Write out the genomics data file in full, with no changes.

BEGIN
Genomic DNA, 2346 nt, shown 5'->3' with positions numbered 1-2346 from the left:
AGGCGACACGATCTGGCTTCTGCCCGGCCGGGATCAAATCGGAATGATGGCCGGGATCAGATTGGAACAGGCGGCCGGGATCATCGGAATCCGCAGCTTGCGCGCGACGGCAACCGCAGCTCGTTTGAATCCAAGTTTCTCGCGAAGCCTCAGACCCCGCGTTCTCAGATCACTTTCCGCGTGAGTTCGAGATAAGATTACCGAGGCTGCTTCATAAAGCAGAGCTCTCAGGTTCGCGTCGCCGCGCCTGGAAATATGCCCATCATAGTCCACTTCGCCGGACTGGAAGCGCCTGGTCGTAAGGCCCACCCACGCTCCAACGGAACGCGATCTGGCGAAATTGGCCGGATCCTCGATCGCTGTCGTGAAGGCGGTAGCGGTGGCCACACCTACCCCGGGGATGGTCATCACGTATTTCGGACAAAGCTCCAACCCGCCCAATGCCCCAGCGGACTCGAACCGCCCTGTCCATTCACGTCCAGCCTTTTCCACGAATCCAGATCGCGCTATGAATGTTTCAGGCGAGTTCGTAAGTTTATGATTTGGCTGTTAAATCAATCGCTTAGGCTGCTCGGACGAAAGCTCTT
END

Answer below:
Genomic DNA, 2346 nt, shown 5'->3' with positions numbered 1-2346 from the left:
AGGCGACACGATCTGGCTTCTGCCCGGCCGGGATCAAATCGGAATGATGGCCGGGATCAGATTGGAACAGGCGGCCGGGATCATCGGAATCCGCAGCTTGCGCGCGACGGCAACCGCAGCTCGTTTGAATCCAAGTTTCTCGCGAAGCCTCAGACCCCGCGTTCTCAGATCACTTTCCGCGTGAGTTCGAGATAAGATTACCGAGGCTGCTTCATAAAGCAGAGCTCTCAGGTTCGCGTCGCCGCGCCTGGAAATATGCCCATCATAGTCCACTTCGCCGGACTGGAAGCGCCTGGTCGTAAGGCCCACCCACGCTCCAACGGAACGCGATCTGGCGAAATTGGCCGGATCCTCGATCGCTGTCGTGAAGGCGGTAGCGGTGGCCACACCTACCCCGGGGATGGTCATCACGTATTTCGGACAAAGCTCCAACCCGCCCAATGCCCCAGCGGACTCGAACCGCCCTGTCCATTCACGTCCAGCCTTTTCCACGAATCCAGATCGCGCTATGAATGTTTCAGGCGAGTTCGTAAGTTTATGATTTGGCTGTTAAATCAATCGCTTAGGCTGCTCGGACGAAAGCTCTT